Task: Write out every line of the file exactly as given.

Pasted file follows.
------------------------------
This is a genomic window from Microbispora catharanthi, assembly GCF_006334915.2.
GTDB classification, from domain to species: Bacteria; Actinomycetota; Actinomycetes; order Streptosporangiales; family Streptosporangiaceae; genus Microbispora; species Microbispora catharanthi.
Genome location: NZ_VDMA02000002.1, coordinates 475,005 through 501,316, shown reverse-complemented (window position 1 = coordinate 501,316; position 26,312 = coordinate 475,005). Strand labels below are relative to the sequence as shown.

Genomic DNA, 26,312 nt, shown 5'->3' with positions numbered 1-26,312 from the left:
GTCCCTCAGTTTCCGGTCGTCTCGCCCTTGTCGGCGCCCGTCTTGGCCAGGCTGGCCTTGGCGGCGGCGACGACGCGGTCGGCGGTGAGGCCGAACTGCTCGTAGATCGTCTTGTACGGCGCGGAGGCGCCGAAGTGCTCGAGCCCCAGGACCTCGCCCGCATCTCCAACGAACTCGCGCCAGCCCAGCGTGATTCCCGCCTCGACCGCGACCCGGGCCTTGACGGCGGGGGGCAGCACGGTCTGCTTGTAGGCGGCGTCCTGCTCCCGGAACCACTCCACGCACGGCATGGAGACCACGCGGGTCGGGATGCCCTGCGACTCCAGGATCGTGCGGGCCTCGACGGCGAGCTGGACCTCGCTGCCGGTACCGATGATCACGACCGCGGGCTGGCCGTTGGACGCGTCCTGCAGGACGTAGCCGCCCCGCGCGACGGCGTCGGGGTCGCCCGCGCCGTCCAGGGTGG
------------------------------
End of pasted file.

This is a genomic window from Microbispora catharanthi, assembly GCF_006334915.2.
GTDB classification, from domain to species: Bacteria; Actinomycetota; Actinomycetes; order Streptosporangiales; family Streptosporangiaceae; genus Microbispora; species Microbispora catharanthi.
Genome location: NZ_VDMA02000002.1, coordinates 475,005 through 501,316, shown reverse-complemented (window position 1 = coordinate 501,316; position 26,312 = coordinate 475,005). Strand labels below are relative to the sequence as shown.

Genomic DNA, 26,312 nt, shown 5'->3' with positions numbered 1-26,312 from the left:
GTCCCTCAGTTTCCGGTCGTCTCGCCCTTGTCGGCGCCCGTCTTGGCCAGGCTGGCCTTGGCGGCGGCGACGACGCGGTCGGCGGTGAGGCCGAACTGCTCGTAGATCGTCTTGTACGGCGCGGAGGCGCCGAAGTGCTCGAGCCCCAGGACCTCGCCCGCATCTCCAACGAACTCGCGCCAGCCCAGCGTGATTCCCGCCTCGACCGCGACCCGGGCCTTGACGGCGGGGGGCAGCACGGTCTGCTTGTAGGCGGCGTCCTGCTCCCGGAACCACTCCACGCACGGCATGGAGACCACGCGGGTCGGGATGCCCTGCGACTCCAGGATCGTGCGGGCCTCGACGGCGAGCTGGACCTCGCTGCCGGTACCGATGATCACGACCGCGGGCTGGCCGTTGGACGCGTCCTGCAGGACGTAGCCGCCCCGCGCGACGGCGTCGGGGTCGCCCGCGCCGTCCAGGGTGG